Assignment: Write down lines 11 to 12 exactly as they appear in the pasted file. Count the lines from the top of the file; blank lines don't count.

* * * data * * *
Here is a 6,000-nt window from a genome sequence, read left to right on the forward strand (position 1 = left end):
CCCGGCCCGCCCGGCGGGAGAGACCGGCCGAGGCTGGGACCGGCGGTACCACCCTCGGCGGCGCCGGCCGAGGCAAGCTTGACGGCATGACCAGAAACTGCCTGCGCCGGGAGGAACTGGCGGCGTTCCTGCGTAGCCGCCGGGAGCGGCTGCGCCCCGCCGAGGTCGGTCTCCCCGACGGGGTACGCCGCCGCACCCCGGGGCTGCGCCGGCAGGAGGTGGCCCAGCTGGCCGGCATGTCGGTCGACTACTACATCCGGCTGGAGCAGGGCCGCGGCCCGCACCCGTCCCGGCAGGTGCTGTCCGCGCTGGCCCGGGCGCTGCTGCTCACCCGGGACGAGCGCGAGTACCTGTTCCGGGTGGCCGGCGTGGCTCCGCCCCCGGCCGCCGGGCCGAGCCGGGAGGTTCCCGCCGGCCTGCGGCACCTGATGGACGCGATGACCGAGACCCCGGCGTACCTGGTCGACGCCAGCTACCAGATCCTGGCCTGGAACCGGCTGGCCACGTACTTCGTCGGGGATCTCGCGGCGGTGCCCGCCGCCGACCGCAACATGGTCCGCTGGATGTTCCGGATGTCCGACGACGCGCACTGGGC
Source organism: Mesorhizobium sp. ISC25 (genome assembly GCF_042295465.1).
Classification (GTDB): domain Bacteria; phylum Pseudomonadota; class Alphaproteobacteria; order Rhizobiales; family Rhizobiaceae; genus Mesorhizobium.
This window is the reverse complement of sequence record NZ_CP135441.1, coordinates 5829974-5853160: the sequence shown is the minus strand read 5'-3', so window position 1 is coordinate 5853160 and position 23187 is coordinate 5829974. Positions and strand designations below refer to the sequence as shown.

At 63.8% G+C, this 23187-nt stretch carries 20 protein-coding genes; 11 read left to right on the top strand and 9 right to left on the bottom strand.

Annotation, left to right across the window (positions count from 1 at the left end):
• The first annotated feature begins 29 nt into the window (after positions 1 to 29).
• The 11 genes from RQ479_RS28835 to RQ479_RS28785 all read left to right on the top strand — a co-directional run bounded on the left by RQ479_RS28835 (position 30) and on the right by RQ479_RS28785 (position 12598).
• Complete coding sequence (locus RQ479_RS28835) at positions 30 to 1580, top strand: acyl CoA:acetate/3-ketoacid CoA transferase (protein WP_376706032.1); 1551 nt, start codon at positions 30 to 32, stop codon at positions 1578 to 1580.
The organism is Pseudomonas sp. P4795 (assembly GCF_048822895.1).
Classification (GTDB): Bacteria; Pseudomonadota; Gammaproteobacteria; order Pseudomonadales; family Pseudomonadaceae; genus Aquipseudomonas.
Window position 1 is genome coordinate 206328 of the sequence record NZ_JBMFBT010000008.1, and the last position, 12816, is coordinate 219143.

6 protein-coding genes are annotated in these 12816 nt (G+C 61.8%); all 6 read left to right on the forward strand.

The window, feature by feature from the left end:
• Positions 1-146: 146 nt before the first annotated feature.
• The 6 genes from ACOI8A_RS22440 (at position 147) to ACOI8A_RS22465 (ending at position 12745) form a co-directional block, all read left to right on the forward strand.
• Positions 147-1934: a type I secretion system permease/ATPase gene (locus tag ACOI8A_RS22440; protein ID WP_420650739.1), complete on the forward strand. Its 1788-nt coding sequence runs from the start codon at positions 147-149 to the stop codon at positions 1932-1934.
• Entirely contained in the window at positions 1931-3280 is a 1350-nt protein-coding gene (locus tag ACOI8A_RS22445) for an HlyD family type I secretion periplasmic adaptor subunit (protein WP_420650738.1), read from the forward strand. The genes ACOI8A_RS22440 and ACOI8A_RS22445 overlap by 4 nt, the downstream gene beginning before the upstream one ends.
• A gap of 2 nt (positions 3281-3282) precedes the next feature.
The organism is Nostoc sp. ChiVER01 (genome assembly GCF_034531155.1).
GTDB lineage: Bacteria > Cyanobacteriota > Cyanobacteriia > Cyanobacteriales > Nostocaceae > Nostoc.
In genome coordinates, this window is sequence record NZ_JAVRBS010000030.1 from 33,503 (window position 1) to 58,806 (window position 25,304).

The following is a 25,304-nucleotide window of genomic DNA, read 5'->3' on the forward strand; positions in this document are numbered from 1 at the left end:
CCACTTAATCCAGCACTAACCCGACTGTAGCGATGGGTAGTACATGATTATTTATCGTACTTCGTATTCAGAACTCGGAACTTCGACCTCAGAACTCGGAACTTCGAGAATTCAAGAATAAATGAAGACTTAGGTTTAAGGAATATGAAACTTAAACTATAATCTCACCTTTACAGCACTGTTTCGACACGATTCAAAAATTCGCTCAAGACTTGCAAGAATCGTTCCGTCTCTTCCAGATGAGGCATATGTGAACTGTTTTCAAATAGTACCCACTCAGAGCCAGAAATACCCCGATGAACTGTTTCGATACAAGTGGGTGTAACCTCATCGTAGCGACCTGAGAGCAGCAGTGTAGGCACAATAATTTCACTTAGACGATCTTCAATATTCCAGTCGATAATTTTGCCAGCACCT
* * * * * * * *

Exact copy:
The organism is Pseudomonas sp. P4795 (assembly GCF_048822895.1).
Classification (GTDB): Bacteria; Pseudomonadota; Gammaproteobacteria; order Pseudomonadales; family Pseudomonadaceae; genus Aquipseudomonas.